Why a Fed cut won't save Christmas

The central bank cut interest rates on Wednesday, but 2 cuts in 2 months may not be enough to boost holiday sales.

By Parija B. Kavilanz, CNNMoney.com senior writer

NEW YORK (CNNMoney.com) -- Could the Federal Reserve's interest rate cut on Wednesday be the trick that treats tapped-out consumers to more spending money during the critical holiday shopping season?

Most economists say the extra money may be too little, too late to save Christmas 2007.


"Another rate cut won't give a lot more money to cash-strapped consumers," said Paul Kasriel, senior vice president and director of economic research at Northern Trust. "The first cut in September also didn't get Americans to spend more."

The Federal Reserve, eager to keep consumers and businesses spending amid a credit crunch and housing downturn, cut interest rates by a quarter of a point to 4.5 percent on Halloween. This marks the second rate cut of the year.

Consumer spending is critical to economic growth since it fuels two-thirds of the nation's economy.

And the financial health of American households is especially important in the fourth quarter because the gift-buying months of November and December typically account for 50 percent or more of retailers' annual sales.

The National Retail Federation predicts that holiday sales this year will grow 4 percent, less than last year's 4.6 percent increase.

But a rate cut doesn't mean instant financial windfall for consumers. Kasriel estimates that it takes about six months for a rate cut to stimulate consumer spending as a result of loan refinancing.

The Fed cut the federal funds rate - an overnight bank lending rate that influences how much interest consumers pay for credit card borrowing, home equity lines of credit and auto loans - by half a percentage point in September. The action led to a reduction in credit card rates and interest on home loans for millions of Americans.

But the new savings didn't translate into an immediate sales lift in September. In fact, September same-store sales, which measures sales at retail stores open at least a year, rose a much weaker-than-expected 1.4 percent last month.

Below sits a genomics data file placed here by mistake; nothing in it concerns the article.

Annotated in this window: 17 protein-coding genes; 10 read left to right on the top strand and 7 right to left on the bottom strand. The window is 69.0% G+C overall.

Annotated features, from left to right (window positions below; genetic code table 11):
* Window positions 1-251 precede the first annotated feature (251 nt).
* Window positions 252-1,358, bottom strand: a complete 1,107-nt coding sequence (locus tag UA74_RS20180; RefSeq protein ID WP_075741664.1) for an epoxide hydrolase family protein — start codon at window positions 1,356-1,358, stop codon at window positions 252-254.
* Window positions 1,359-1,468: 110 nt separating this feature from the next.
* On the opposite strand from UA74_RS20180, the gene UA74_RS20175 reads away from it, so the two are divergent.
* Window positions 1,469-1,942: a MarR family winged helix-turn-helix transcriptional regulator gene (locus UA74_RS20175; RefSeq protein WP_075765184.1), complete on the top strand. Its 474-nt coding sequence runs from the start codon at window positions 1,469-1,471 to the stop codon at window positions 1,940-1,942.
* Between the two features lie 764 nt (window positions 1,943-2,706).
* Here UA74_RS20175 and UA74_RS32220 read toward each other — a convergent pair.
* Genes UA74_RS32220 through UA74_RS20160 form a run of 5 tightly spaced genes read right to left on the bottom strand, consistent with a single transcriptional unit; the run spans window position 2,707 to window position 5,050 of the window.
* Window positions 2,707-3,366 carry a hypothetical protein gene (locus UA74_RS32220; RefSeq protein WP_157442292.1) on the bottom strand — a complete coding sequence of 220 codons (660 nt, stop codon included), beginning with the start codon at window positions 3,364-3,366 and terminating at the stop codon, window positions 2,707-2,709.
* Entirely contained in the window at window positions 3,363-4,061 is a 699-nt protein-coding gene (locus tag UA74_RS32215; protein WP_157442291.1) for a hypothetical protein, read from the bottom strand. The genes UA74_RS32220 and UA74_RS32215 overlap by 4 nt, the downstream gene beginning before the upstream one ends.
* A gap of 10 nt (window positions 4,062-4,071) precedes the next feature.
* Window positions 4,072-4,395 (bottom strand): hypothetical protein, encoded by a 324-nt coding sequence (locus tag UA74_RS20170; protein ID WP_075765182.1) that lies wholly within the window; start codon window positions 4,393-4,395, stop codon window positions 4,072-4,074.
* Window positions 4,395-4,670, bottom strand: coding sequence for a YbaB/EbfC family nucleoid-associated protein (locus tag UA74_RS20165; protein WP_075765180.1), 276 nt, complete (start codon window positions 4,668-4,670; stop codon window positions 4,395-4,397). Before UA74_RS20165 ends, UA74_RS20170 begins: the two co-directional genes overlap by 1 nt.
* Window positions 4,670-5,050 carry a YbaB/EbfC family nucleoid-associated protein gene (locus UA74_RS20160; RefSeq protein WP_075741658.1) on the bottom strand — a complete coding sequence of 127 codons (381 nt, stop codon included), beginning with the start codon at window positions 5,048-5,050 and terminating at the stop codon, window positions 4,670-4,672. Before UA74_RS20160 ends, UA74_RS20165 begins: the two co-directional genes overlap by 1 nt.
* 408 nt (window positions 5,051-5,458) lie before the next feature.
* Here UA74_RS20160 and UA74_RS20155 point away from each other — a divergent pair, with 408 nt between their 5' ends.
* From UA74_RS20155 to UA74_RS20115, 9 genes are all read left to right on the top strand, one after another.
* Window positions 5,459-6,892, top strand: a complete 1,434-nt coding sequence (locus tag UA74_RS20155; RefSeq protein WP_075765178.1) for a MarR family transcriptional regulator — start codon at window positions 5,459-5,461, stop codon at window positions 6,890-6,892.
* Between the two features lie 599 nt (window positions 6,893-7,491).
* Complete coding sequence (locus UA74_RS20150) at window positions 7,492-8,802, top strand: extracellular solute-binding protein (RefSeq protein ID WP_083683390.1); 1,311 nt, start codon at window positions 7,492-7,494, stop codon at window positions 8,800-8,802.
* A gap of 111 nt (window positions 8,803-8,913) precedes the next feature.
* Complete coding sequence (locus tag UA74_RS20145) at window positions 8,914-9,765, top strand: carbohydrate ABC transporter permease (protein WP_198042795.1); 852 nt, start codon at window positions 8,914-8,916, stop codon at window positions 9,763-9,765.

And same-store sales in October are headed for a 2.4 percent increase, well below last year's 3 percent growth for the month.

Michael Rubin, author of Beyond Paycheck to Paycheck, agreed with Kasriel that a quarter percentage point or even half percentage point rate cut won't provide much cash flow relief for Americans struggling with credit card debt.

"If you have a credit card balance of $10,000 with an variable rate of 17.5 percent, and the Fed cuts rates by half a percentage point to 17 percent, your average monthly saving from this new rate is only about $4.17," Rubin said. "This isn't a big deal at all."

And consumers shouldn't expect an immediate adjustment to their credit card rates, either.

"The speed at which banks adjust the variable rate on credit cards is based on the credit card agreement," Rubin said, adding that this could take anywhere from 30 to 90 days.

"A change in interest rates is a non-event for the typical American family," Rubin said. "I think there are other more important factors beyond interest rates that drive consumer spending - like jobs and incomes," he said.

So far, steady growth in jobs and wages has propped up consumer spending despite a cooling housing market, higher energy prices and credit market setbacks.

Although September's job growth was in-line with forecasts, signs of weakness in private sector hiring poses a danger in the coming months.

Faltering job growth would raise questions about whether Americans have much gas left in the tank to continue driving economic growth.

Other market watchers agree that another Fed cut won't bail out consumers in the coming weeks.

"Even if the Fed cut [rates] by a quarter point, it will be status quo for the holiday season," said Richard Hastings, economic advisor to the Federation of Credit and Financial Professionals.

"In today's environment, there's less correlation between a Fed cut and increased credit availability," Hastings said. "If you already have poor credit, you won't be getting any relief. There's no policy out there today that wants to rescue weak quality credit only to increase risk in the system."

Brian Bethune, U.S. economist with Global Insight, believes that the rate cut will alleviate the general tightening of the credit market but that consumers are facing other financial pressures.

"As home prices fall, there's less equity for consumers to extract from their homes to supplement their salaries," said Bethune.

"Jobs growth is also slowing," said Kasriel. "This immediately threatens consumer spending. A Fed rate cut will have no immediate impact on jobs. So it's a little late to save the holiday season by a rate cut now." Top of page